I just re-discovered four stunning science videos from the last expedition to reach Petermann Gletscher in Greenland. Each video is 3-6 minutes long and was made professionally by Saskia Madlener of 77th Parallel Productions with partial support from the US National Science Foundation. They were first posted at
and relate to a joint 2015 US-Swedish Expedition. The project involved diverse groups of geological, physical, biological, and chemical scientists from Sweden, England, Scotland, Denmark, Germany, Canada, and the USA who all worked together aboard the Swedish icebreaker Oden for 6 weeks. [For full resolution HD video click on the Vimeo icon in the video.]
Petermann Glacier 2015 – Overview from 77th Parallel on Vimeo.
Petermann Glacier 2015 – Ocean & Ice from 77th Parallel on Vimeo.
Petermann Glacier 2015 – Rocks & Shells from 77th Parallel on Vimeo.
Petermann Glacier 2015 – Expedition from 77th Parallel on Vimeo.
The National Snow and Ice Data Center announced today, that the Arctic Ice Area Extent has reached an absolute minimum breaking the record minimum of 2007 with still several weeks of potential melting and retreat to go. This has been anticipated for many weeks now with perhaps the most extensive coverage and intelligent discussions over at Neven’s Arctic Sea Ice Blog.
The graph above shows Arctic sea ice extent as of August 26, 2012, along with daily ice extent data for 2007, the previous record low year, and 1980, the record high year. 2012 is shown in blue, 2007 in green, and 1980 in orange. The 1979 to 2000 average is in dark gray. The gray area around this average line shows the two standard deviation range of the data. The 1981 to 2010 average is in sky blue. Sea Ice Index data. [Credit: National Snow and Ice Data Center]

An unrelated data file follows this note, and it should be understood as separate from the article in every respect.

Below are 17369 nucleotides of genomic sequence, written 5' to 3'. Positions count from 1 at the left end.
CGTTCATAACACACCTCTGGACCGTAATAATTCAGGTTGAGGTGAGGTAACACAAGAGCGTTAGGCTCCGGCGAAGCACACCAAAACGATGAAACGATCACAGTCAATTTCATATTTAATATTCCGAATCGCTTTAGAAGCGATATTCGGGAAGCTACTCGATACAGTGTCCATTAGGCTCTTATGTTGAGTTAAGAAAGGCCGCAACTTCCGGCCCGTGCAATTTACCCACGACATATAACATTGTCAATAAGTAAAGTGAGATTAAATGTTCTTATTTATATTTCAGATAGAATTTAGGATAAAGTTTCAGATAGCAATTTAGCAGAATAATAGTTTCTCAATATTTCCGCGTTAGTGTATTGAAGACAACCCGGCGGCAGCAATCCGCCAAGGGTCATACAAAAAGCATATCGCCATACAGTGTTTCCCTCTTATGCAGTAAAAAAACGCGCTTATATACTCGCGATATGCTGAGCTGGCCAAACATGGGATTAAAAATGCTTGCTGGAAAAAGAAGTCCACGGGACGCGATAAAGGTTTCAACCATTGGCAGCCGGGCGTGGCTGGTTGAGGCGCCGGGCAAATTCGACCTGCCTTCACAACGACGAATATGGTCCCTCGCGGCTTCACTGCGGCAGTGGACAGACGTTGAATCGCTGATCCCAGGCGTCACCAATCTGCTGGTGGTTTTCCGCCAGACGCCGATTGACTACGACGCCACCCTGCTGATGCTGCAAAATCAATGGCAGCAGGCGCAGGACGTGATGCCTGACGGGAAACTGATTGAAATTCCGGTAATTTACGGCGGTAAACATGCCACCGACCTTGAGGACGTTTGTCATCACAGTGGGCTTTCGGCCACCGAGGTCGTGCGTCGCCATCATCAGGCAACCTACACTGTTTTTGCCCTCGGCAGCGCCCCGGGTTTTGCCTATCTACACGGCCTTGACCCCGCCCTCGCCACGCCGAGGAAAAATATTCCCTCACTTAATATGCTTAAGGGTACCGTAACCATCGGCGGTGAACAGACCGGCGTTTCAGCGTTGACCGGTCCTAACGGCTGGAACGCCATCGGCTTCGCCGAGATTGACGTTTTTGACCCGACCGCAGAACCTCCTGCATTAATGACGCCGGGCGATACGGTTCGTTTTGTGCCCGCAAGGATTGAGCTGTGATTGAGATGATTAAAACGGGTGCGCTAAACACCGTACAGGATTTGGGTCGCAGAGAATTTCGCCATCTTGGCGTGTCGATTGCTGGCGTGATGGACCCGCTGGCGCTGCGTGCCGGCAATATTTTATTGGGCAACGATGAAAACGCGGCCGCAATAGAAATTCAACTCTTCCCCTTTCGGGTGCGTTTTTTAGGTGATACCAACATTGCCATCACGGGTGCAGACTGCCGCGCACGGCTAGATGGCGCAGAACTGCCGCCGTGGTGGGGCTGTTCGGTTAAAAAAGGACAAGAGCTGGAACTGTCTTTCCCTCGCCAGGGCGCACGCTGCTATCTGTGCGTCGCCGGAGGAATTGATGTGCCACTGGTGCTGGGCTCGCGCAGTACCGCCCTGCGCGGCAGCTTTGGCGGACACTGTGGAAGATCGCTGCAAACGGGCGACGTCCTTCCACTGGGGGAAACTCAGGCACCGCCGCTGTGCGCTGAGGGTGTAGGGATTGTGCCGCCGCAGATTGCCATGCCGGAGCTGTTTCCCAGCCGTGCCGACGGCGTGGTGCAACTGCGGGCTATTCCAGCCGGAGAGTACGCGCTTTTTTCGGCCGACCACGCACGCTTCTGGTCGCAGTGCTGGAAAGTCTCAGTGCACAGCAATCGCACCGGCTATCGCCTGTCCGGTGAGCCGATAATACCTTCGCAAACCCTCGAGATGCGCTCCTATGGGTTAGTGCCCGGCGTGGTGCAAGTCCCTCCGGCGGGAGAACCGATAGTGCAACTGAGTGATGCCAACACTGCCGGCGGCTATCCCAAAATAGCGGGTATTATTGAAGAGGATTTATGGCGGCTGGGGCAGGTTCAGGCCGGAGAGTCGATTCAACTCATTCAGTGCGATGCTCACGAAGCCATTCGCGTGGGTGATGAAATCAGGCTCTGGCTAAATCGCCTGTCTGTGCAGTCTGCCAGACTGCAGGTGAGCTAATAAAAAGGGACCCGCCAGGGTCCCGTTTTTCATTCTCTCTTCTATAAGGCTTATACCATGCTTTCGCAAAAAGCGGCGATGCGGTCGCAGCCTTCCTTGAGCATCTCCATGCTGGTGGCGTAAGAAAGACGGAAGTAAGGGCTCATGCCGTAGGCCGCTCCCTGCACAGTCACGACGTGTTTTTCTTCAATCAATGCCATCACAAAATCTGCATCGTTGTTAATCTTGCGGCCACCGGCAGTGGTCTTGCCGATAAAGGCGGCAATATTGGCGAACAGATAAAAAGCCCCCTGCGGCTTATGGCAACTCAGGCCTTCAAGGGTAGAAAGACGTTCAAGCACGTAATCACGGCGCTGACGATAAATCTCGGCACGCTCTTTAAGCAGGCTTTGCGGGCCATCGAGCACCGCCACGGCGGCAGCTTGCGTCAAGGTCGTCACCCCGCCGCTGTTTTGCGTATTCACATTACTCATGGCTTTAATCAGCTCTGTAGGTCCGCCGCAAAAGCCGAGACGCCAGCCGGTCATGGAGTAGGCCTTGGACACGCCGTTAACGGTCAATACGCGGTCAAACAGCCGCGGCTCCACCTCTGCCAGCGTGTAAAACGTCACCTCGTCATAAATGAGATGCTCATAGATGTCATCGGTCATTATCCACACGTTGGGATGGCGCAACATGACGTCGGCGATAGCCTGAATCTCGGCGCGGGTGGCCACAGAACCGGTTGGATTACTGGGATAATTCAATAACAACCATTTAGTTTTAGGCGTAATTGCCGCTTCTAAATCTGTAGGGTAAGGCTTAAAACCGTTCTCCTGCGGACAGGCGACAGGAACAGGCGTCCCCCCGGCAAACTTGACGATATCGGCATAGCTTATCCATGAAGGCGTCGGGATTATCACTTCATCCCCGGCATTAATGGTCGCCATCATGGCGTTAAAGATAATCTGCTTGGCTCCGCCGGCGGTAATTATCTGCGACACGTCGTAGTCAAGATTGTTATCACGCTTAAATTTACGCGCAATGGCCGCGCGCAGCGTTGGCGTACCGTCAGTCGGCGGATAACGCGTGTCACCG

This is as big a deal, because an ice-covered ocean reflects much more sunlight back into space in summer than a black ocean does that absorbs more heat: a positive feedback. This is why people in hot climates wear white, not black clothes, they like to stay cool. Furthermore, this decline has been ongoing for the last 30 years and the climate models that policy makers rely on did not predict this level of ice cover to occur for another 20-30 years. So, the warming climate and the changes it caused are on an accelerated schedule with regard to the Arctic Sea Ice cover. Also, the remaining ice cover is thinner than it used to be, because the multi-year ice keeps leaving the Arctic faster than it can be formed inside the Arctic. Both the Fram Strait to the east of Greenland and Nares Strait to the west of Greenland export this old, hard, and thick ice that ultimately melts further south. The ice that is left in the Arctic Ocean has become both thinner, younger, and softer, making it easier to melt the next summer.
On somewhat related news from the University of Delaware (UDel), we put two videos together that show a tiny, if spectacular example of a different area that has never been ice-free for at least 150 years when people were looking: Petermann Fjord. On August 10/11, 2012 the Captain and crew of the Canadian Coast Ship Henry Larsen gave us unfettered 18 hours access to the newly ice-free waters of this large glacier that discharges about 6% of the Greenland ice sheet. The UDel press release has the video that is also posted at youtube. As a less professionally assembled version is my first introductory iMovie project, e.g.,
Posted in Global Warming, Ice Cover, Ice Island, Nares Strait 2012, Petermann Glacier
Tagged Arctic Ocean, climate, glaciers, Greenland, ice island, Petermann, video